If you buy the theory that Hitch was himself a Horrible Misogynist (which, with regret, I think I must – in this film at least) – the fact that he chose a kind of Jack the Ripper style return to his London roots for his attempt on the R-rating is a masterpiece of gyno-negation (yes I made that compound up, but I’m running with it):
Solicitor in Pub: Let’s hope he slips up soon.
Doctor in Pub: In one way I rather hope he doesn’t. We haven’t had a good juicy series of sex murders since Christie. And they’re so good for the tourist trade. Foreigners somehow expect the squares of London to be fog-wreathed, full of hansom cabs and *littered* with ripped whores, don’t you think?
Heart Skipped A Beat
It is, then, fantastically dark yet undeniably fitting that x is frequently appropriated as a symbol of sexytimes: XXX (thirty) means ‘extra strong’, via an x homonym extra. Thus it is an identifier for pornography and x-rated movies, and, in the form .xxx is a ‘sponsored top level domain’ (what?) intended as a voluntary option for porn sites (instead of .com, .co.uk etc), to allow clear classification and prevent The Children accessing such sites ‘by accident’. The difficulty here, of course, is that it requires binary identification of What Is Porn and What Is Not (of which more presently).
In lower-case form, xxx connects love and lust: most people know of x = kiss (I’ve always wondered if there’s something in ‘k’ being an ‘x’ that may have hit a wall), but Wikipedia claims ‘xxx’ means ‘I love you’ through the power of three. Like ‘heart’, which is a very different thing from ‘love’ (‘I heart NY’), ‘X’ is frequently something distinct from ‘kiss’, and rarely a simple representation of it. Just look at Holly Valance, whose 2002 single ‘Kiss Kiss‘ (and its predictably lips-obsessed video) repeatedly blocks out what comes after ‘my…’, replacing it with a ‘mwah mwah’ which is frequently not even mimed in the video, and, as the song progresses, gets increasingly mixed out, blanked out and fragmented.
Don’t play the games that you play
‘Cause you know that I won’t run away
Why aren’t you asking me to stay
‘Cause tonight I’m gonna give you my (mwah mwah)
- Holly Valance, ‘Kiss Kiss’ (2002)
Where this is all leading is, of course, ‘tonight I’m gonna give you my XX’… which is also ‘my XXX’. Add to this the traditional association of mouths and vaginas (whose natural endpoint is the vagina dentata, whence a man ‘always leaves diminished’) and you have a really rather porno-tastic song all round (yet one that would never come with a domain name culminating with .xxx).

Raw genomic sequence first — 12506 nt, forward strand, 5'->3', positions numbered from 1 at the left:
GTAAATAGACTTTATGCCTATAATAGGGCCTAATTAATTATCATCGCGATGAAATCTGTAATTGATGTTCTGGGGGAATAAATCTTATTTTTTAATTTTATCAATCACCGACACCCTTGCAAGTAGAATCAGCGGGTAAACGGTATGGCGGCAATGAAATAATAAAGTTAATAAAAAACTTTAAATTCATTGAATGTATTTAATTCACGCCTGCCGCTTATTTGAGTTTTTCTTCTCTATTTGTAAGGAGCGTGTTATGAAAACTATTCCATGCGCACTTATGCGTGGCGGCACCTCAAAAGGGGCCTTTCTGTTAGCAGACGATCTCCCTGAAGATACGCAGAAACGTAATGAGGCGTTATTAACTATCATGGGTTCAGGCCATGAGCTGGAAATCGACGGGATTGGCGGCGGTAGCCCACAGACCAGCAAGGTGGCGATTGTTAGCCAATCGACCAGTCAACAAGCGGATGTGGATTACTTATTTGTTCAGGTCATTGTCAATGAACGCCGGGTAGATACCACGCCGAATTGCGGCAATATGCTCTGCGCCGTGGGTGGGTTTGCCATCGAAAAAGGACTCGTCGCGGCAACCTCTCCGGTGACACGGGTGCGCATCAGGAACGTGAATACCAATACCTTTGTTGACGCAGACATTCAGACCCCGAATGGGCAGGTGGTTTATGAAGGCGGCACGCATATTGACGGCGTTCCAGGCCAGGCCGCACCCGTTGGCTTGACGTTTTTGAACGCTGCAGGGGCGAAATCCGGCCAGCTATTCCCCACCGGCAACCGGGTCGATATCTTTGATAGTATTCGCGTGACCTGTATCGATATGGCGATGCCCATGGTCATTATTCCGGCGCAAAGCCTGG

By contrast, xoxo means ‘kiss, hug, kiss, hug’ (less sexual all round) and is another way of using letters as symbols for something else – O is ‘hug’ because it enfolds itself, yet that self-enclosure also makes it 0 = nothing. To borrow the assumptions of the seventeenth century, this ‘nothing’ is also equivalent to ‘cunt’, since it is an empty space (as in Rochester’s poem ‘Upon Nothing‘, which describes ‘nothing’ as ‘a great uniteD What‘ (pronounce ‘what’ to rhyme with ‘cat’ to get ‘pussy‘)). Similarly, in Hamlet, Ophelia tells the protagonist she thinks ‘nothing’ – which, he replies, is ‘a pretty thought to lie between maids’ legs’, and (given that ‘th’ was frequently pronounced ‘t’ in the sixteenth century), in the light of this you may wish to reconsider the meaning of Shakespeare’s title ‘Much Ado About Nothing’. There is a curious irony here in the use of ‘x’ and ‘o’ side by side: one crosses out and refuses, the other is ‘nothing’ in the first place.
You have all been mighty patient, but here I draw towards a conclusion: x is a letter so many-layered as to refuse any comprehensive analysis. But this is itself quite appropriate, because those of its meanings I have looked at here all hinge around negation or deletion. That these should happen to focus around sex and (specifically) the vagina is not necessarily something intrinsic to the letter, but it certainly tells you a lot about how that letter is used. Blocked out, crossed out; rendered titillating or exciting; exclusive or exclusionary – exit, stage right.
NEXT WEEK: Y is for Yes